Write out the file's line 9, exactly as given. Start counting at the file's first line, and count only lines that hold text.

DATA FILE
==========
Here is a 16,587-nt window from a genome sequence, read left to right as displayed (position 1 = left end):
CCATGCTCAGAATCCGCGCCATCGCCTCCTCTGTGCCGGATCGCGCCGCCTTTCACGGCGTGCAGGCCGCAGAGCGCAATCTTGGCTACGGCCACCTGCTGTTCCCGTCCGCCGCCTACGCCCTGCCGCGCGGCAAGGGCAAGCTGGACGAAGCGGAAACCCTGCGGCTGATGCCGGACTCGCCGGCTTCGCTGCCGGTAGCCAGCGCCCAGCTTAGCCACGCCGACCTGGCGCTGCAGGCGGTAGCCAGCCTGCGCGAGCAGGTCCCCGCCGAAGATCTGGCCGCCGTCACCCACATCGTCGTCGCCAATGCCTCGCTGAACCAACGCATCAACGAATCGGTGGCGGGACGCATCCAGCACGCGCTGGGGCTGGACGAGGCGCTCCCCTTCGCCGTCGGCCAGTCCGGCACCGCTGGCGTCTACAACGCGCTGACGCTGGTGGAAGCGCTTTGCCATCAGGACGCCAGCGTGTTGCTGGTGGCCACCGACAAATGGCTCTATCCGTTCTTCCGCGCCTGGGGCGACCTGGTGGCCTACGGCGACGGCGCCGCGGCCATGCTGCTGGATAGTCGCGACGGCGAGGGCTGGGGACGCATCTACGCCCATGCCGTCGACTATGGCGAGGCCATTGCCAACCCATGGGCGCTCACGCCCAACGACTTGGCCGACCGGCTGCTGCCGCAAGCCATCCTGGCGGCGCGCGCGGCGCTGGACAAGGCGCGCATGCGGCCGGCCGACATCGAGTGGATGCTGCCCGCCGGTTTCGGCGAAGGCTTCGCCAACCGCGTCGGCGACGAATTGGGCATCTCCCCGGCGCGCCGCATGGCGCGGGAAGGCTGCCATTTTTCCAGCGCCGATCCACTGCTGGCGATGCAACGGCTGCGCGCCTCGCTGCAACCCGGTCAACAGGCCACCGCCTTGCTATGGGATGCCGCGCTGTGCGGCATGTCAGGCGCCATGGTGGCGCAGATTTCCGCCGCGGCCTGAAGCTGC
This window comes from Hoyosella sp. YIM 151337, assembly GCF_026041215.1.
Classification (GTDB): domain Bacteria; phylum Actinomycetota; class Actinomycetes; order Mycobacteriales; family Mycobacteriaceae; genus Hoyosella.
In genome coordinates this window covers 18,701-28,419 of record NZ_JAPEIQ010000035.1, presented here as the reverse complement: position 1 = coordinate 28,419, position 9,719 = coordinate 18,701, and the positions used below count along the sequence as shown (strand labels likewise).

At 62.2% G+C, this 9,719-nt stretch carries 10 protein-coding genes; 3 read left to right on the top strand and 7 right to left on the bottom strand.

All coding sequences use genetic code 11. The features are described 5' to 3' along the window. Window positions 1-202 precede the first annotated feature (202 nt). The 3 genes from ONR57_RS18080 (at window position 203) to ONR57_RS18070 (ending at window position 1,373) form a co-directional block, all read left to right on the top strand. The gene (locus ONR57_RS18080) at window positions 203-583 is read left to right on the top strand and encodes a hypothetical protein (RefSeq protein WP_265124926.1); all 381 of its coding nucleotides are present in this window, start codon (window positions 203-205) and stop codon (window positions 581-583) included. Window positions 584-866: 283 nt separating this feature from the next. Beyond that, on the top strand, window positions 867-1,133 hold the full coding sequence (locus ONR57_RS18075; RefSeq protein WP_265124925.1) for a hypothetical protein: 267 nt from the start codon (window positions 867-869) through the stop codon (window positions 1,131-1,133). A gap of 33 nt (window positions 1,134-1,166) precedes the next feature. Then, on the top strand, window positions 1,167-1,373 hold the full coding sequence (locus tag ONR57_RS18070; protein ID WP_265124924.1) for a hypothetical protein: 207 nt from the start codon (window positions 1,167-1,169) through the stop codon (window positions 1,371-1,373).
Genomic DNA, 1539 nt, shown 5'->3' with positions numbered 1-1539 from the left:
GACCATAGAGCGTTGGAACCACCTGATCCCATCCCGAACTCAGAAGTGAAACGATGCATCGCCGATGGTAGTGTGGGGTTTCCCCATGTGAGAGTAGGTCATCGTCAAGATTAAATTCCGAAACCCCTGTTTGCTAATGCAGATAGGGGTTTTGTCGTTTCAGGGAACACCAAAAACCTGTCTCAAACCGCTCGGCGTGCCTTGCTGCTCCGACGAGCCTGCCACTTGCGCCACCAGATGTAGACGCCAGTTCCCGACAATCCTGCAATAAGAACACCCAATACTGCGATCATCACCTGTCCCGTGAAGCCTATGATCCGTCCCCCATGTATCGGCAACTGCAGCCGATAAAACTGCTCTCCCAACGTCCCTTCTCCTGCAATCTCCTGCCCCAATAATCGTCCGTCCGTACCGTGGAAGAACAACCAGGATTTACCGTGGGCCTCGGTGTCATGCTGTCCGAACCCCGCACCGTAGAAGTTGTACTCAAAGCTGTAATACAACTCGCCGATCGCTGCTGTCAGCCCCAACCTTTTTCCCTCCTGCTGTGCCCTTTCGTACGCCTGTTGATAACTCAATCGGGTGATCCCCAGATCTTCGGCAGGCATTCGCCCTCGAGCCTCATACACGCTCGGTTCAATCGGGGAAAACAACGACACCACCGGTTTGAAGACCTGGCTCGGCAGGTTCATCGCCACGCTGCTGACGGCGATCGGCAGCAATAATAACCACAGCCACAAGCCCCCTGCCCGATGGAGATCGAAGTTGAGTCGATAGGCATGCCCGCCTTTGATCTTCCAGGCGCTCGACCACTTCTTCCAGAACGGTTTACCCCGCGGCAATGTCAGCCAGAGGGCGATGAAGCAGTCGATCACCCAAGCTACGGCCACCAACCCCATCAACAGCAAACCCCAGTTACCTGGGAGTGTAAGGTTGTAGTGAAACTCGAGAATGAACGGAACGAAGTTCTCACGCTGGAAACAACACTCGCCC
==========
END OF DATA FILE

GACCATAGAGCGTTGGAACCACCTGATCCCATCCCGAACTCAGAAGTGAAACGATGCATCGCCGATGGTAGTGTGGGGTTTCCCCATGTGAGAGTAGGTCATCGTCAAGATTAAATTCCGAAACCCCTGTTTGCTAATGCAGATAGGGGTTTTGTCGTTTCAGGGAACACCAAAAACCTGTCTCAAACCGCTCGGCGTGCCTTGCTGCTCCGACGAGCCTGCCACTTGCGCCACCAGATGTAGACGCCAGTTCCCGACAATCCTGCAATAAGAACACCCAATACTGCGATCATCACCTGTCCCGTGAAGCCTATGATCCGTCCCCCATGTATCGGCAACTGCAGCCGATAAAACTGCTCTCCCAACGTCCCTTCTCCTGCAATCTCCTGCCCCAATAATCGTCCGTCCGTACCGTGGAAGAACAACCAGGATTTACCGTGGGCCTCGGTGTCATGCTGTCCGAACCCCGCACCGTAGAAGTTGTACTCAAAGCTGTAATACAACTCGCCGATCGCTGCTGTCAGCCCCAACCTTTTTCCCTCCTGCTGTGCCCTTTCGTACGCCTGTTGATAACTCAATCGGGTGATCCCCAGATCTTCGGCAGGCATTCGCCCTCGAGCCTCATACACGCTCGGTTCAATCGGGGAAAACAACGACACCACCGGTTTGAAGACCTGGCTCGGCAGGTTCATCGCCACGCTGCTGACGGCGATCGGCAGCAATAATAACCACAGCCACAAGCCCCCTGCCCGATGGAGATCGAAGTTGAGTCGATAGGCATGCCCGCCTTTGATCTTCCAGGCGCTCGACCACTTCTTCCAGAACGGTTTACCCCGCGGCAATGTCAGCCAGAGGGCGATGAAGCAGTCGATCACCCAAGCTACGGCCACCAACCCCATCAACAGCAAACCCCAGTTACCTGGGAGTGTAAGGTTGTAGTGAAACTCGAGAATGAACGGAACGAAGTTCTCACGCTGGAAACAACACTCGCCC